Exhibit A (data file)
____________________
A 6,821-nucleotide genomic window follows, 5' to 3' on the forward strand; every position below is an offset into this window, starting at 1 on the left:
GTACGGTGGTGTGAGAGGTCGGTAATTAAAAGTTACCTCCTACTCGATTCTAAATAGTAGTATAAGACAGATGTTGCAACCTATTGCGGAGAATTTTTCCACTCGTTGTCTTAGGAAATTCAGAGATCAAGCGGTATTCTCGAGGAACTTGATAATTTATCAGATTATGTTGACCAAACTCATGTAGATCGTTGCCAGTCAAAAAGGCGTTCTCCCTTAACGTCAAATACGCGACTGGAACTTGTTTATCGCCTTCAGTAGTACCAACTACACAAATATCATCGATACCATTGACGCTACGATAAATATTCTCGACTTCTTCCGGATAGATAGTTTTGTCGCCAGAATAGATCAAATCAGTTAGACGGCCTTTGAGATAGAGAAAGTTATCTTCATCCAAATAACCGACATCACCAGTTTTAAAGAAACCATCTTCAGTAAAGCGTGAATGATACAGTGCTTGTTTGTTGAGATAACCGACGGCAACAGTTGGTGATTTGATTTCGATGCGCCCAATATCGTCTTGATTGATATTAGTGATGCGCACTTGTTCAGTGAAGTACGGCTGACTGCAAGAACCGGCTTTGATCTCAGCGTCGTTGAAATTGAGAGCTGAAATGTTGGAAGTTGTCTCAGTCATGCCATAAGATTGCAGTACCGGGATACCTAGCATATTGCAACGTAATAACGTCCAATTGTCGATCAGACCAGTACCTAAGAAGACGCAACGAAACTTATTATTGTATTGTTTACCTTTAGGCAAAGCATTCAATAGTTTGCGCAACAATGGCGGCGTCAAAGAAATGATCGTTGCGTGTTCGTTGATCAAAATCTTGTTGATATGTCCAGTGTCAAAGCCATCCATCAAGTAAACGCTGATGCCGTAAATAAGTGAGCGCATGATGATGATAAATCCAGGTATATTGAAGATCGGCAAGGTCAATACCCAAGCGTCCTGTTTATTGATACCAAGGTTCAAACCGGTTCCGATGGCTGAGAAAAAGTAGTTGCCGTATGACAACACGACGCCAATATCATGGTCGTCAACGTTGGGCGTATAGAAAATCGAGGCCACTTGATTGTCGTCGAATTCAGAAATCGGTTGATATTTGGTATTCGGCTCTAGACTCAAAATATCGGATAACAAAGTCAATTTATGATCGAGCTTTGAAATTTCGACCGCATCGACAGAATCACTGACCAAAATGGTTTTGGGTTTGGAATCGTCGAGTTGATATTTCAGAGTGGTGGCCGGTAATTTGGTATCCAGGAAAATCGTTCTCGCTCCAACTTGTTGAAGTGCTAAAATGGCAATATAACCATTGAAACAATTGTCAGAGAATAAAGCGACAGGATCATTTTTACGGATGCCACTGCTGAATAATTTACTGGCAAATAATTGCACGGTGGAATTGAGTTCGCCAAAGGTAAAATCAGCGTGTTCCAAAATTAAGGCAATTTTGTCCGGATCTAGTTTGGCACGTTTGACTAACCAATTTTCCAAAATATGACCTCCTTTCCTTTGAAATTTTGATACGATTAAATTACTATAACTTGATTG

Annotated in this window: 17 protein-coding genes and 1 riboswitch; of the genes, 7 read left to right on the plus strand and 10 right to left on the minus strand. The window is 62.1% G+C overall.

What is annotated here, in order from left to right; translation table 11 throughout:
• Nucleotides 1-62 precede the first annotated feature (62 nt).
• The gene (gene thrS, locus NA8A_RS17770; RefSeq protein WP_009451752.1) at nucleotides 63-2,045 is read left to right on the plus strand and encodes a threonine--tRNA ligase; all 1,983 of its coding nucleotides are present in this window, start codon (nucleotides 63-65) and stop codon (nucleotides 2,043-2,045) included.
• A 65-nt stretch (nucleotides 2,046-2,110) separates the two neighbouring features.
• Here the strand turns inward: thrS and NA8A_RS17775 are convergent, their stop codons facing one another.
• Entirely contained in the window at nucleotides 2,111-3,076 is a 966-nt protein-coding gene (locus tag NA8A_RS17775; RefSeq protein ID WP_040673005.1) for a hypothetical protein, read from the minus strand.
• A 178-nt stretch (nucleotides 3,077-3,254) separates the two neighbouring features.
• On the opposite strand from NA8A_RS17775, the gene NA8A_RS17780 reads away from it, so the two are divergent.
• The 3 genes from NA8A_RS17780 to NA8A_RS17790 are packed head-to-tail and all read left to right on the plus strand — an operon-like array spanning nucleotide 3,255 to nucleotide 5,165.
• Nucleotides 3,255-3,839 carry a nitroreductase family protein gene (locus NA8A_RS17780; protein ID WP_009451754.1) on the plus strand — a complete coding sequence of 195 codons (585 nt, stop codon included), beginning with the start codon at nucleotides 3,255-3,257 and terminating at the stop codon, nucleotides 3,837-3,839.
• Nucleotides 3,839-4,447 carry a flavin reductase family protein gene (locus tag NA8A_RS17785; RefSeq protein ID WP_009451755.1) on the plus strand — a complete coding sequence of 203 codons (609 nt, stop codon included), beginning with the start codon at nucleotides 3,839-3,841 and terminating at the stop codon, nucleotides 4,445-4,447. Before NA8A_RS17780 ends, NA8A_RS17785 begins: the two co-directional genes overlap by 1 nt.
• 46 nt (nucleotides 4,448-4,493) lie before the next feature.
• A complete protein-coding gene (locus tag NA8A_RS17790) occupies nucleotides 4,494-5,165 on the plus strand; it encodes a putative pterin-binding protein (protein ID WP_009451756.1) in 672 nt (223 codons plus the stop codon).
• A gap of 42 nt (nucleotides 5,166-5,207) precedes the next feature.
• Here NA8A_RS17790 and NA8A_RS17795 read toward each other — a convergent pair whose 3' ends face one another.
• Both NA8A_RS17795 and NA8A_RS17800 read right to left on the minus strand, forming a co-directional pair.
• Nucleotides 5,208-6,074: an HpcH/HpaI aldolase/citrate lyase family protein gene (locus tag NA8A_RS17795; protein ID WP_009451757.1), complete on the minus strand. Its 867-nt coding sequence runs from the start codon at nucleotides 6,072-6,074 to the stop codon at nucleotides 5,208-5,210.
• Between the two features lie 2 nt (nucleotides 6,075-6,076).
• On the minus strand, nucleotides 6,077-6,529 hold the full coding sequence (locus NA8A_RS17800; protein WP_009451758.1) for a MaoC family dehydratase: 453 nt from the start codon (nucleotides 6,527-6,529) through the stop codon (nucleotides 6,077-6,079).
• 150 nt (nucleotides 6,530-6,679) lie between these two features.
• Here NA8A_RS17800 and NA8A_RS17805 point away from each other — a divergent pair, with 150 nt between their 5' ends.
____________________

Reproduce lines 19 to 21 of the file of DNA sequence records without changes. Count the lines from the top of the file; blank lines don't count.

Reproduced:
• Both NA8A_RS17795 and NA8A_RS17800 read right to left on the minus strand, forming a co-directional pair.
• Nucleotides 5,208-6,074: an HpcH/HpaI aldolase/citrate lyase family protein gene (locus tag NA8A_RS17795; protein ID WP_009451757.1), complete on the minus strand. Its 867-nt coding sequence runs from the start codon at nucleotides 6,072-6,074 to the stop codon at nucleotides 5,208-5,210.
• Between the two features lie 2 nt (nucleotides 6,075-6,076).